“Journal Rappé:” Social criticism wrapped in hip-hop
Post-colonialism, identity, environmental protection, politics, and development in Africa – these are just a few of the subjects addressed in the ten “Journal Rappé” episodes presented at this year’s Munich Biennale. The Senegalese hip hop stars Keyti and Xuman released one video episode per day 15-24 May. “Journal Rappé” was submitted to the festival for new music theater through a partnership between the Music In Africa Foundation, Siemens Stiftung, and Goethe-Institut.
“What we want is to change Africa’s narrative when it comes to how the rest of the world sees the continent,” Keyti explains in an interview with our online platform Music In Africa. “We want to paint a picture of the Africa we know. We will not sugar-coat anything, it will be the reality we experience. Africa has its difficulties but Africa also has its promises of great things to come.” In Francophone West Africa, the hip hop duo is well known for their satirical news program “Journal Rappé,” which they launched in 2013.
Episode 1: Once upon a time was the future
Set to the music of “Independence Cha Cha,” the first of the Biennale episodes delves into 150 years of colonial history in Africa and asks what has become of the initial euphoria that came with independence. “The colonizer is gone, but every day he is ever-present,” explains Xuman. Since then, the dream of a strong Africa has been soured by dictators, corruption, Western influence, and alienation.
Episode 2: Who we are
Keyti and Xuman continue paging through the history books in episode two as they explore the concept of an African identity. They rap about cultures, kingdoms, and people that are barely mentioned in the global rendering of history, but who are essential to Africa’s self-perception.
Episode 3: Home is where dignity is
“Open the borders!” The third episode focuses on migration and exodus, describing the arduous and often deadly path of Africans who flee to Europe. In the past 20 years, more than 23,000 people have lost their lives making the journey. Keyti and Xuman are critical of African politicians who often fail in creating opportunities for people to lead dignified lives in their home countries.
Episode 4: Postcard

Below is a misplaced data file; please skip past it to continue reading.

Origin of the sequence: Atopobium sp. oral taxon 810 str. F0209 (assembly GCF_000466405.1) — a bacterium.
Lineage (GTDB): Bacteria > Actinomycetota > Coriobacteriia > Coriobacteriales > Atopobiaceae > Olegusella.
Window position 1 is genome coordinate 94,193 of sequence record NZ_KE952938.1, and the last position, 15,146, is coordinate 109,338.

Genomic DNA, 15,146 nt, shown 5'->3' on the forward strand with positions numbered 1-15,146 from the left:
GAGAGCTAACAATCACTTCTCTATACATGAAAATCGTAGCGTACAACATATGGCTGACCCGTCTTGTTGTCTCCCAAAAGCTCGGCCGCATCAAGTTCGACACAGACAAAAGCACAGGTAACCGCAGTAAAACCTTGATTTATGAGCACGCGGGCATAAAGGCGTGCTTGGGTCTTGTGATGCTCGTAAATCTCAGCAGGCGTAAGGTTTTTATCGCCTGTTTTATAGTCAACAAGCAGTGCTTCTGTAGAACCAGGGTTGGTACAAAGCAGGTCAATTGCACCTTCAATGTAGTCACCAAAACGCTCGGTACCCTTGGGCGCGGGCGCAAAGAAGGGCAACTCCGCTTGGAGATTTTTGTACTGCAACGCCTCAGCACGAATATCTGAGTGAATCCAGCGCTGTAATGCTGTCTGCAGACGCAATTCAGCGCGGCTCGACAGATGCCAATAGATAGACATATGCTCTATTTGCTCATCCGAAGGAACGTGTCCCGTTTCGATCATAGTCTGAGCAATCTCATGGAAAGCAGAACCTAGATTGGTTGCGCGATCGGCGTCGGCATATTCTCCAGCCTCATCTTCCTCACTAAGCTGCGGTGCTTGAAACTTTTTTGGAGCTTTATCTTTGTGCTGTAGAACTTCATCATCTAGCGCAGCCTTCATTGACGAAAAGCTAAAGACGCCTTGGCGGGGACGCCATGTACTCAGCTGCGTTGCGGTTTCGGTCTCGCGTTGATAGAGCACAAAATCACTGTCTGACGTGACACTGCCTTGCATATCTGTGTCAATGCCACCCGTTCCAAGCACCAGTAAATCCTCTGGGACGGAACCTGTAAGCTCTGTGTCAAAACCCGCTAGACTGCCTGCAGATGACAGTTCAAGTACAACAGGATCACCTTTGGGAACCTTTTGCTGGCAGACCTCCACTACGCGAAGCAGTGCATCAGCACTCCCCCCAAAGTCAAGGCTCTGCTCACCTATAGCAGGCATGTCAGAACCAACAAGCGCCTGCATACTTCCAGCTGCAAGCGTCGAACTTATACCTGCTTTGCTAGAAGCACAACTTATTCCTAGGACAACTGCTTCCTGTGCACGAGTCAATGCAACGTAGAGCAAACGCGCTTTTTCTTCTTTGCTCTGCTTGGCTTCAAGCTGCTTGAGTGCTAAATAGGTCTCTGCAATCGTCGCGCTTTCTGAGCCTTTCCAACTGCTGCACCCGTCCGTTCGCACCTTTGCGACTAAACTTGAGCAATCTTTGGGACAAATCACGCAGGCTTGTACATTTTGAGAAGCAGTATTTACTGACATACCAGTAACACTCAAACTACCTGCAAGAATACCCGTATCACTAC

Despite the name of the episode, Xuman and Keyti write more than just a postcard: in fact, they write an entire love letter to the African continent. In addition to rapping about African icons from pop culture, politics, and sports, the duo also addresses the lifestyles and everyday values of the people, creating a positive image of Africa.
Episode 5: Creativity First
Fighting back against the cliché of Africa as a poor, underdeveloped continent, episode five highlights Africa’s wealth of ideas and creativity. Xuman and Keyti rap about technical, medical, and creative achievements while also calling for better education and vocational opportunities.
Episode 6: African Love
Like many aspects of private life, love in Africa has become politicized. The sixth episode of “Journal Rappé” explores the influence of societal expectations and cultural shifts on relationships, and how gender roles have changed over the past decades.
Episode 7: Afro Immune System
The problems facing African nations due to the coronavirus pandemic are depicted quite clearly in episode seven. Among the issues are a poorly-equipped healthcare system, unaffordable medication, and a lack of trust in Western medicine. At the same time, African countries are patronized or even viewed as test labs for pharmaceutical companies.
Episode 8: Stereotypes and myths, not facts!
The hip hop news show “Journal Rappé” becomes a digital talk show for episode eight, which addresses stereotypes about African women, African youth, and Africans in general. Senegalese rapper Moonaya and Kenyan hip hop artist Sembe join as guests.
Episode 9: Ecoresponsibility
The ninth episode is an urgent appeal for climate protection and responsible African environmental policies. Against the backdrop of countless natural disasters, Xuman and Keyti rap about how industrial emissions and waste are mishandled, and the European practice of outsourcing environmental problems to African countries.
Episode 10: New Future
In the tenth episode, “Journal Rappé” takes the audience on a trip to the future – to a strong Africa, united as a federation under its original name, “Alkebulan.” Xuman raps about the “endless possibilities” to come, while calling on viewers to take part in shaping and improving the future.
The Music in Africa project aims to give artists the space and opportunity to reflect on social change and take part in shaping their societies. The project relies on international exchange, networking, and capacity building.